ISA Automation Week

By Ted Dieck | Shows & Trips - Notes - ISA - Reviewed | Jun 11, 2010

Are high prices and limited registration ISA’s best solution to falling expo attendance?  Automation Week tests the theory from October 4 – 7, 2010.

Early rumors had the ISA Expo 2010 dead on arrival. Technically, that’s true.

And yet, you have to give the organizers credit. This long standing association is morphing faster than a lava lamp on a hot stove. 

When I attended a rather sleepy presentation a few years ago, it was purely in support of a client. I stayed because, well, I was already there. In hanging around, I met some of the board members, and I discovered that ISA had changed its name from whatever it was to the far more useful International Society of Automation.

Obviously, these folks were on a mission.

Lately, I’ve been seeing the ISA logo pop up in some unexpected places.  That, of course, is partly because I look in unexpected places.  Nevertheless, it seems the organization is soldiering on through the Great Recession and intends to make the best of things.


Just today, as I was reviewing my list of industry shows, I decided to check in on ISA and see if Expo 2010 was officially DOA.  Much to my surprise, the same city will be home to a similar event at the expected date.

Except now it’s called ISA Automation Week Technology and Solutions Event.  It’s a smaller show with a bigger name.

Predictably, the promoters are thrilled at the prospect of having an intimate expo.  Automation Week takes up less space, doubtless costs less, and saves the attendee the hassle of whatever it is that ISA is leaving out.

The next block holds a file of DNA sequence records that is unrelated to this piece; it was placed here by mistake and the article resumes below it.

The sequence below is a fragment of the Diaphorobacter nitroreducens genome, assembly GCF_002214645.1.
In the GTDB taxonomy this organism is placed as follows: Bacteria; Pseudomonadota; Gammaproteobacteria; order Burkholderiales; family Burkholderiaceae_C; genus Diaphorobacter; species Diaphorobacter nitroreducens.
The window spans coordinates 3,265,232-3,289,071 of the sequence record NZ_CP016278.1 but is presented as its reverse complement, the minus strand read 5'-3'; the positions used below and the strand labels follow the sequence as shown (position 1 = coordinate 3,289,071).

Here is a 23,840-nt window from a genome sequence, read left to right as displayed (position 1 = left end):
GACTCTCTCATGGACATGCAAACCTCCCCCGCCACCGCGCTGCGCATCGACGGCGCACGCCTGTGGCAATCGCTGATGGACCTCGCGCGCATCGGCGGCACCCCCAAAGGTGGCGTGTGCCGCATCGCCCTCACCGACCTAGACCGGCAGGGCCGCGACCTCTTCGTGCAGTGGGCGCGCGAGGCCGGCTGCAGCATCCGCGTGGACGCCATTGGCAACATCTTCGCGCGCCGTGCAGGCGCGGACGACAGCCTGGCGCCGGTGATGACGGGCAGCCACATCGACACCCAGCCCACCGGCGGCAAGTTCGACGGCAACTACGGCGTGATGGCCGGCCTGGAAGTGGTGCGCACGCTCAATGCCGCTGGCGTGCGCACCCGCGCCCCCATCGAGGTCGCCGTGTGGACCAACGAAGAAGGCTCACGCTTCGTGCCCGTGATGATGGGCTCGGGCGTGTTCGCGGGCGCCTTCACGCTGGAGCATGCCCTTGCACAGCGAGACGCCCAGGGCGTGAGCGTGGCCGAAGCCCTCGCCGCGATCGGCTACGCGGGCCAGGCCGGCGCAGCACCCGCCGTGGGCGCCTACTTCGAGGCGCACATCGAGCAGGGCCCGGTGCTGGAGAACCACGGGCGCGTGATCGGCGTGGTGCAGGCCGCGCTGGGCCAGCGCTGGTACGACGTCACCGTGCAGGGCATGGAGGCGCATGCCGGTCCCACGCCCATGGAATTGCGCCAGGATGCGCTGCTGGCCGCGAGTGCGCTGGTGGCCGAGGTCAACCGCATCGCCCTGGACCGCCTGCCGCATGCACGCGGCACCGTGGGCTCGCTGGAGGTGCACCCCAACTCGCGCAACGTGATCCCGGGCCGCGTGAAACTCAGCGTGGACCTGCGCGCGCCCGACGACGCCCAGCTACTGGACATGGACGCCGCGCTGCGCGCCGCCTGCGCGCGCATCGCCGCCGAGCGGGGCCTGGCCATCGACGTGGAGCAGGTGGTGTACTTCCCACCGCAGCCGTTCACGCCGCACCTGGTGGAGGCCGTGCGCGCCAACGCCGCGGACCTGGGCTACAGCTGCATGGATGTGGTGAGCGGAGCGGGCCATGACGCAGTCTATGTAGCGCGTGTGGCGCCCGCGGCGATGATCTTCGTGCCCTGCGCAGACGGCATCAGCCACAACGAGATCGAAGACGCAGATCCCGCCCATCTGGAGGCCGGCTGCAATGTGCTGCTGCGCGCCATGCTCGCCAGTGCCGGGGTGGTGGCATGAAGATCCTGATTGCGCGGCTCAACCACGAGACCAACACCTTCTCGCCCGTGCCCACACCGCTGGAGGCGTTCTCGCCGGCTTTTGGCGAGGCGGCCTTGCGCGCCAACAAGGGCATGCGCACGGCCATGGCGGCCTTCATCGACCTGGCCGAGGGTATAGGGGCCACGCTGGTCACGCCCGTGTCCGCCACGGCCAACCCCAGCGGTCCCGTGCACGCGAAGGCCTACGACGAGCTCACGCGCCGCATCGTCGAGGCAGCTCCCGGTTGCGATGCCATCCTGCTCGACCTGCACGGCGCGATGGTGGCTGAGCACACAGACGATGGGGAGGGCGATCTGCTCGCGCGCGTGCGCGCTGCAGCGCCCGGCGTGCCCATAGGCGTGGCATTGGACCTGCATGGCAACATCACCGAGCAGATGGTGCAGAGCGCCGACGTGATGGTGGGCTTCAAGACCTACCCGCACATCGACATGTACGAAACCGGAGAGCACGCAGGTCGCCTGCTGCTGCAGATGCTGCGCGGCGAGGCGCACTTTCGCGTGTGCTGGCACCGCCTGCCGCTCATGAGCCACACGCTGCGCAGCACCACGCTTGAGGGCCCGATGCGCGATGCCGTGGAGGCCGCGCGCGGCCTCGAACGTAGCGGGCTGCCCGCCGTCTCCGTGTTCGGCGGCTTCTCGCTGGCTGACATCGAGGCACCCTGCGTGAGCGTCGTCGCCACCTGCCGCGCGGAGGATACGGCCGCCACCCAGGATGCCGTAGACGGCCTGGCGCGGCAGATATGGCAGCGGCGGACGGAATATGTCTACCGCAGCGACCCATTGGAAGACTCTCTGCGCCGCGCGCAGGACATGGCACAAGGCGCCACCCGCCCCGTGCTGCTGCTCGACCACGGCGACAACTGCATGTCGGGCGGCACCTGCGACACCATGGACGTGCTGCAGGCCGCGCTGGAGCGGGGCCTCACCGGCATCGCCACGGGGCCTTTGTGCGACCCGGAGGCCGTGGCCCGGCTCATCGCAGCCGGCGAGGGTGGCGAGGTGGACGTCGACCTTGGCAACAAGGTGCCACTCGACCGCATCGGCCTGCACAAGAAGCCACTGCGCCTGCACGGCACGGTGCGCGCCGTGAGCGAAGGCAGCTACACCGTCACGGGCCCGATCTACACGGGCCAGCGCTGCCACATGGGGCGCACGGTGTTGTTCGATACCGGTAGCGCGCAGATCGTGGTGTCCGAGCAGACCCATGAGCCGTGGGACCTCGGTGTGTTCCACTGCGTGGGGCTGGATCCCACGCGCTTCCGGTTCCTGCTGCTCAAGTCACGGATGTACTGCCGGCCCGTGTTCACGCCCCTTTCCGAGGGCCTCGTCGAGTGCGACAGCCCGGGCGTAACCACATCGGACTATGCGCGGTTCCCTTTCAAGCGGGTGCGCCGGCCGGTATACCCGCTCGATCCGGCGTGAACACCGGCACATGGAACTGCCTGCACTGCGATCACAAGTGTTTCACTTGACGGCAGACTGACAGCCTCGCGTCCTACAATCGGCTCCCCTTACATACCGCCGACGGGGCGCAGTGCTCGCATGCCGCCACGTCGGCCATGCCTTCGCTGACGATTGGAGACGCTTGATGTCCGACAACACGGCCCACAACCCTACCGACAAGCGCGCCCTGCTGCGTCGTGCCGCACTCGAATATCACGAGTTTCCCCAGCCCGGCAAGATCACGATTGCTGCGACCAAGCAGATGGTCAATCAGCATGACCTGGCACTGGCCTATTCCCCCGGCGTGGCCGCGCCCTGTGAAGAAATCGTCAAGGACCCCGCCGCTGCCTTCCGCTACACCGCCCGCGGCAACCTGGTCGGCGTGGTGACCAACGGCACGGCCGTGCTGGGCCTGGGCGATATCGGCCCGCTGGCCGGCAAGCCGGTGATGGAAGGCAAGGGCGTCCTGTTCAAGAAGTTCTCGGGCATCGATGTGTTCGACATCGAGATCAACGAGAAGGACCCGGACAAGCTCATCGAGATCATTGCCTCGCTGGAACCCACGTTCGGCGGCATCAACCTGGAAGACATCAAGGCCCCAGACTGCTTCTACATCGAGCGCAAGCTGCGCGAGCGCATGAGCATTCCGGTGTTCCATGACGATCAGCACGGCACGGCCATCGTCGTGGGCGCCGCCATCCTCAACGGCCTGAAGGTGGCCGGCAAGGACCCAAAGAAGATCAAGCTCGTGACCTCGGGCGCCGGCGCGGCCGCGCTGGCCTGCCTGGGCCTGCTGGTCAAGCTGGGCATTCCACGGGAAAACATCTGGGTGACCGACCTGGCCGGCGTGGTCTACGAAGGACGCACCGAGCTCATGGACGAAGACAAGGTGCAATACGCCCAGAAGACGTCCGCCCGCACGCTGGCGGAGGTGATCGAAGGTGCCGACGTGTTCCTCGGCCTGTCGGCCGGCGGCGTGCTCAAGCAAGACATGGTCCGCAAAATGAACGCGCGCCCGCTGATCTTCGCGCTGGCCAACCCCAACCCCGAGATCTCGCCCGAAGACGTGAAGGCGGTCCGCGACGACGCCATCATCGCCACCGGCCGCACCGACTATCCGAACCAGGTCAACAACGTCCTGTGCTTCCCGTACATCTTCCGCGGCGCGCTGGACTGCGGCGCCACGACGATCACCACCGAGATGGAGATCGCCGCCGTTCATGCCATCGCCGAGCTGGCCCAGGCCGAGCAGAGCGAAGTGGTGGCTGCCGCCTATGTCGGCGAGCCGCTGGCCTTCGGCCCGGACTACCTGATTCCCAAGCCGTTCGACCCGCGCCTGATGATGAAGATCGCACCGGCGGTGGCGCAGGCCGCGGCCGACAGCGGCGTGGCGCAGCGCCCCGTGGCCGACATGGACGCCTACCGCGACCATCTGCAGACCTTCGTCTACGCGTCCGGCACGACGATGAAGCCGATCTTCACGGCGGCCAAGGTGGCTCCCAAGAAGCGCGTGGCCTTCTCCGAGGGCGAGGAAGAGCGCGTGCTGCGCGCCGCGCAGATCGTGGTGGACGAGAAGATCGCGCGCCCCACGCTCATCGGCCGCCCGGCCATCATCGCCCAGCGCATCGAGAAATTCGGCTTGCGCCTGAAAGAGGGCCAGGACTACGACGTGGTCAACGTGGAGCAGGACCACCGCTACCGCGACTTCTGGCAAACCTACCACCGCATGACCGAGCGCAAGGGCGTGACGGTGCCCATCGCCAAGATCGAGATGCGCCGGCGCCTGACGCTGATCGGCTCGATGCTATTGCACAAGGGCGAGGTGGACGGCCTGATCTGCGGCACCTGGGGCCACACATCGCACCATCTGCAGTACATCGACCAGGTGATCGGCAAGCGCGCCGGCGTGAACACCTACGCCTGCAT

From here, it looks like ISA is trying to make some cash, and fast.  The small size and high prices guarantee the promoters will do alright.  How about everybody else?

Exhibitors – already sold out at 100 – have to bring in their stuff, set it up, and put on their happy faces during random time frames as short as half an hour.  They are reduced from center stage attractions to simple commercials between classes and seminars.

Attendees had best be employed and backed by companies ready to spend bucks (are there any of those around any more?)   It’s a snappy $695 – $845 just to get in.  (Sign up quick, and you get a T-shirt, coupons, and a discounted book.)

The emphasis, here is education.  I’m not totally clear that the same education couldn’t be delivered more economically elsewhere, but I don’t really know.  I just can’t imagine a company, in these times, loading up a bus to bring everybody in for this kind of event.

Also included for attendees is limited access to the reduced number of exhibits, along with networking among the select few who will attend.


ISA education may be worth the price, but in this rugged economy, I’m surprised to see any organization isolate itself so aggressively.   I’m sure the membership has had a tough enough time this last year.  Possibly they would like to enjoy a little more participation and access to their Society.  I have no idea what will attract any new members.

I know many of my friends are long time ISA members.  I would be pleased to hear your thoughts.  If I’m not understanding something quite right, feel free to set me straight.  Please.

ISA Board Members are always invited to present their perspective.  Contact me directly, if you’d care to.

Thanks, all.  I’m sure we’ll be following up on this one.

Ted Dieck